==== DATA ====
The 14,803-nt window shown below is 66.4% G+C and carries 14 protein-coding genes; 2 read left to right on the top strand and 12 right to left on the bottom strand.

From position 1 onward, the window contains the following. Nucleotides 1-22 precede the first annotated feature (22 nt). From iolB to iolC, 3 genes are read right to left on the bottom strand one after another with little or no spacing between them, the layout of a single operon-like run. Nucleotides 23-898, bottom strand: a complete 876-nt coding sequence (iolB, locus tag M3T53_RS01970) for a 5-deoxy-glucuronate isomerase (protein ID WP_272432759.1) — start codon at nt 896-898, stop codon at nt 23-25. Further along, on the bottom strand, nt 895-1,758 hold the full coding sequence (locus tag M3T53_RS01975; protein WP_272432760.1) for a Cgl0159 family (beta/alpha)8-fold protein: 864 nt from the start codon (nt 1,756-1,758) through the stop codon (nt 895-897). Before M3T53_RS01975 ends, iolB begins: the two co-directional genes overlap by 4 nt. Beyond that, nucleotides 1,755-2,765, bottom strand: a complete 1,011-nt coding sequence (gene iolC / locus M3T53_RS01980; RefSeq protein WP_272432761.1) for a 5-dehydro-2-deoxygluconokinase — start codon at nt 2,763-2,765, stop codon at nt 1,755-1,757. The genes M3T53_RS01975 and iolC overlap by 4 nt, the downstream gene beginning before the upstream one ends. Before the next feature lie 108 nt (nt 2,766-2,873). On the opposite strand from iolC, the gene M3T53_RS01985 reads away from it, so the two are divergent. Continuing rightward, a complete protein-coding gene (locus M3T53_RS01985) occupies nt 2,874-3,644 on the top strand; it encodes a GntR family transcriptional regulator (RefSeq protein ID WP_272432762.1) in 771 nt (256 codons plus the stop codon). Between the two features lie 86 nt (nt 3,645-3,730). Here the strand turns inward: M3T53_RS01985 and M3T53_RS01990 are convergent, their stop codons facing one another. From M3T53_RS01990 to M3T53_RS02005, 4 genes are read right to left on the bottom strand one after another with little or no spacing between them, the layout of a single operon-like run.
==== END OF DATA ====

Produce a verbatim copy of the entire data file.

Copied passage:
The 14,803-nt window shown below is 66.4% G+C and carries 14 protein-coding genes; 2 read left to right on the top strand and 12 right to left on the bottom strand.

From position 1 onward, the window contains the following. Nucleotides 1-22 precede the first annotated feature (22 nt). From iolB to iolC, 3 genes are read right to left on the bottom strand one after another with little or no spacing between them, the layout of a single operon-like run. Nucleotides 23-898, bottom strand: a complete 876-nt coding sequence (iolB, locus tag M3T53_RS01970) for a 5-deoxy-glucuronate isomerase (protein ID WP_272432759.1) — start codon at nt 896-898, stop codon at nt 23-25. Further along, on the bottom strand, nt 895-1,758 hold the full coding sequence (locus tag M3T53_RS01975; protein WP_272432760.1) for a Cgl0159 family (beta/alpha)8-fold protein: 864 nt from the start codon (nt 1,756-1,758) through the stop codon (nt 895-897). Before M3T53_RS01975 ends, iolB begins: the two co-directional genes overlap by 4 nt. Beyond that, nucleotides 1,755-2,765, bottom strand: a complete 1,011-nt coding sequence (gene iolC / locus M3T53_RS01980; RefSeq protein WP_272432761.1) for a 5-dehydro-2-deoxygluconokinase — start codon at nt 2,763-2,765, stop codon at nt 1,755-1,757. The genes M3T53_RS01975 and iolC overlap by 4 nt, the downstream gene beginning before the upstream one ends. Before the next feature lie 108 nt (nt 2,766-2,873). On the opposite strand from iolC, the gene M3T53_RS01985 reads away from it, so the two are divergent. Continuing rightward, a complete protein-coding gene (locus M3T53_RS01985) occupies nt 2,874-3,644 on the top strand; it encodes a GntR family transcriptional regulator (RefSeq protein ID WP_272432762.1) in 771 nt (256 codons plus the stop codon). Between the two features lie 86 nt (nt 3,645-3,730). Here the strand turns inward: M3T53_RS01985 and M3T53_RS01990 are convergent, their stop codons facing one another. From M3T53_RS01990 to M3T53_RS02005, 4 genes are read right to left on the bottom strand one after another with little or no spacing between them, the layout of a single operon-like run.